The new report claims to tell us “the good, bad, and ugly of how major newspapers covered the 2018 teacher strikes” in West Virginia, Kentucky, Oklahoma, Arizona, Colorado, and North Carolina. It spans a time period from Feb. 15 (just before the first West Virginia walkout) through June 1.

However, the study is quite limited in scope. It excludes local and regional news outlets and reporters who did so much to cover the events as they unfolded in these states. Ditto for trade press outlets, which means no attention for national nonprofits like Education Week, Chalkbeat, The 74, and the Hechinger Report.

In fact, the report focuses solely on five big daily newspapers: the New York Times, Wall Street Journal, Washington Post, Los Angeles Times, and USA Today. That means no broadcast or cable news coverage is scrutinized, no web-first national publications like Politico, no national magazines like The Atlantic. National Public Radio is not included, either.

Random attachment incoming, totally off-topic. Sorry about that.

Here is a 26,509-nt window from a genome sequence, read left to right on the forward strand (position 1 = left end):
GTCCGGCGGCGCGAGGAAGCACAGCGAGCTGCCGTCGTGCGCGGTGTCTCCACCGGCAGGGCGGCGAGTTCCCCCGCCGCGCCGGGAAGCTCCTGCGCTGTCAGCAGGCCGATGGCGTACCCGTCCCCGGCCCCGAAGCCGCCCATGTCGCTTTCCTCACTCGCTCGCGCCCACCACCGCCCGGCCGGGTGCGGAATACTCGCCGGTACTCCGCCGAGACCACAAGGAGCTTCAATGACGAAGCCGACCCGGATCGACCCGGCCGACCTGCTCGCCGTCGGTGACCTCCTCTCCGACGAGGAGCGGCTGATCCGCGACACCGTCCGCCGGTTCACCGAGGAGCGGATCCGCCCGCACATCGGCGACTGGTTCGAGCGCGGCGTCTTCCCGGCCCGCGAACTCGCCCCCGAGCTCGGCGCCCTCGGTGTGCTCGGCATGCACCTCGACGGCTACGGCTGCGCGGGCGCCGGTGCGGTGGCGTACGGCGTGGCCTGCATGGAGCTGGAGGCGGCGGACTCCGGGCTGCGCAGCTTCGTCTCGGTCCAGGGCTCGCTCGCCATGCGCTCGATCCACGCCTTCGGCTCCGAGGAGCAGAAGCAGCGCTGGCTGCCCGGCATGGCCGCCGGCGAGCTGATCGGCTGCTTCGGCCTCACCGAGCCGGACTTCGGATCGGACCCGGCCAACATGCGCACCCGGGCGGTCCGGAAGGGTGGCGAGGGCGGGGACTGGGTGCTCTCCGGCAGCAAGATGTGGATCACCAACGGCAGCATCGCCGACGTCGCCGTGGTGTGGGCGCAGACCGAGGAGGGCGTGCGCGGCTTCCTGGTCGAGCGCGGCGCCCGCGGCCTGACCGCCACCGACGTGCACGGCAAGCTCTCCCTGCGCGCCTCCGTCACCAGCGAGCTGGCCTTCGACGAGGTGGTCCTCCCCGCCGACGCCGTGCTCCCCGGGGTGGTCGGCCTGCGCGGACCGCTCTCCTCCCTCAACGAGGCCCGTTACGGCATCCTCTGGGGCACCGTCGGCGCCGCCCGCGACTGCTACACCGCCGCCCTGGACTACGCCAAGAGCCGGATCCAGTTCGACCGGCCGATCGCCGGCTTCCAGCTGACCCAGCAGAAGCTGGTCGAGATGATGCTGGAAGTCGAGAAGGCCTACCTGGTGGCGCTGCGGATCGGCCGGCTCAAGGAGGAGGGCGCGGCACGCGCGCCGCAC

The exclusion of these outlets is not explained in the report, though it may have something to do with the reliance on LexisNexis as a single search engine/database and the desire to keep the sample size manageable. Associated Press articles picked up by the five outlets were included, however.

A total of 59 articles are included. You can read a short overview of the report in The Hill or a longer version in Education Next, which copublished the report.

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Some of the education reporters whose work is addressed in the report include (clockwise from top left) the Washington Post’s Moriah Balingit, the New York Times’ Dana Goldstein, and the Wall Street Journal’s Michelle Hackman and Tawnell Hobbs.

On the issue of including parents and students, the AEI critique seems particularly important for the education journalism community to consider.

Out of 254 quotes from 170 different individuals that were included in the 59 stories, the authors found fewer than 5 percent came from parents or students. According to the AEI report, parents and students were featured in just 12 of the 254 quotes. Just 14 percent of the stories featured even a single parent or student quote.

We would, of course, expect stories on teacher strikes to focus most heavily on the teachers, but that only 14 percent of stories bothered including any voices from any student or parent is pretty eye-opening.